McCullough, Dennis. My Mother, Your Mother. Harper LUXE (Harper Collins) New York, 2008. NF; 9/12.
This is one of a number of very good recent books on aging and care of the elderly. I’ve had the privilege of meeting and getting to know Dr. McCullough (please take a look at my blog on his work here ).
My Mother, Your Mother is almost a personal essay, it’s so directly compelling. Dennis tells the story of his own mother’s aging and death, along with those of others from his practice experience. But it’s also an extremely detailed and useful “how-to” guidebook for aging people and those in their their “circle of caring”.
We walk through Dennis’s eight stages of aging (see my post), all in the setting of his lovely original concept which he calls “Slow Medicine”. Gently ironically referring to the Slow Food movement (and others), this idea involves a more thoughtful, much less formulaic, and really heart-warmingly personal approach to everything to do with the last stages of life, but particularly targets its opposite, “Fast Medicine”, as it is practiced by system subspecialists, the staff of emergency rooms, and hospitals. If as I imagine it could my A Bitter Pill: How the Medical System is Failing to Elderly describes the poisoning and mistreatment we are handing old folks today, Dennis McCullough’s book contains the antidote. Lately I’ve found myself recommending it to caregivers in preference to my own book, which has to say something about its quality.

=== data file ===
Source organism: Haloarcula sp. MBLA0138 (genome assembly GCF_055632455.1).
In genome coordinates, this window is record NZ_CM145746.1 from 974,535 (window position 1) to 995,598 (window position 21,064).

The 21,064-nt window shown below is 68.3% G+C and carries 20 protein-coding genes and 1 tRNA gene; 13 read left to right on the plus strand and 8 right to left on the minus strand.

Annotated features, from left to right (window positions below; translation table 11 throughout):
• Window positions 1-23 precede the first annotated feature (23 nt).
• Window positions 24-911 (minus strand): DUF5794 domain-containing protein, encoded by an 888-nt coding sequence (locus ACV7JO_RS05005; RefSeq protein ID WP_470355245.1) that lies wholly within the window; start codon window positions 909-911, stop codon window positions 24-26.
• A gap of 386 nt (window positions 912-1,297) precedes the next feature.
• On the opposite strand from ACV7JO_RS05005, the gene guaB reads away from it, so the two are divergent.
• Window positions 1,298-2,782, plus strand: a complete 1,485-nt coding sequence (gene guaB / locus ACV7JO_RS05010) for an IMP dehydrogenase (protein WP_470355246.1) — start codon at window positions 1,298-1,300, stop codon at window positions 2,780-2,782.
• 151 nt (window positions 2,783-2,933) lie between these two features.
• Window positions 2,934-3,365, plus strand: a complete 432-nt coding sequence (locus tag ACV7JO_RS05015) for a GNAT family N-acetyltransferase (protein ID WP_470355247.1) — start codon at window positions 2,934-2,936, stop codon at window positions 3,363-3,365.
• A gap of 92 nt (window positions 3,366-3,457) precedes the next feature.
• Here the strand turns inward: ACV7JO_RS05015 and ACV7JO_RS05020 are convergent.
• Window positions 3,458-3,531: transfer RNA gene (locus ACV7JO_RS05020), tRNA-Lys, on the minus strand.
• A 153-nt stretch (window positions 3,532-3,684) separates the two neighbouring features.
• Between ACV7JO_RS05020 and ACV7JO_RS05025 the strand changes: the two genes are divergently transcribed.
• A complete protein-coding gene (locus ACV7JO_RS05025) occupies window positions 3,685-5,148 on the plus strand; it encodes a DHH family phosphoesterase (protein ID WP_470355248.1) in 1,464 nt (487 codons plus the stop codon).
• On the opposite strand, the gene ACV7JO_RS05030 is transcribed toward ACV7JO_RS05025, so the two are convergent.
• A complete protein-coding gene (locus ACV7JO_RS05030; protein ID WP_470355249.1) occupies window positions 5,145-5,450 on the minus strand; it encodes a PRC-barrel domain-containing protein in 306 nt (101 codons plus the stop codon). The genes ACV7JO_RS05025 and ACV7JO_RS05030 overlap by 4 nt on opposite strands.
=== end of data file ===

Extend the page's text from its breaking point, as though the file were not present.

The style is dignified and professional like Dennis’s speaking style, but there isn’t a single insincere or patronizing sentence. I learned a lot reading this great book and hope it gains the wider readership it deserves. 8.7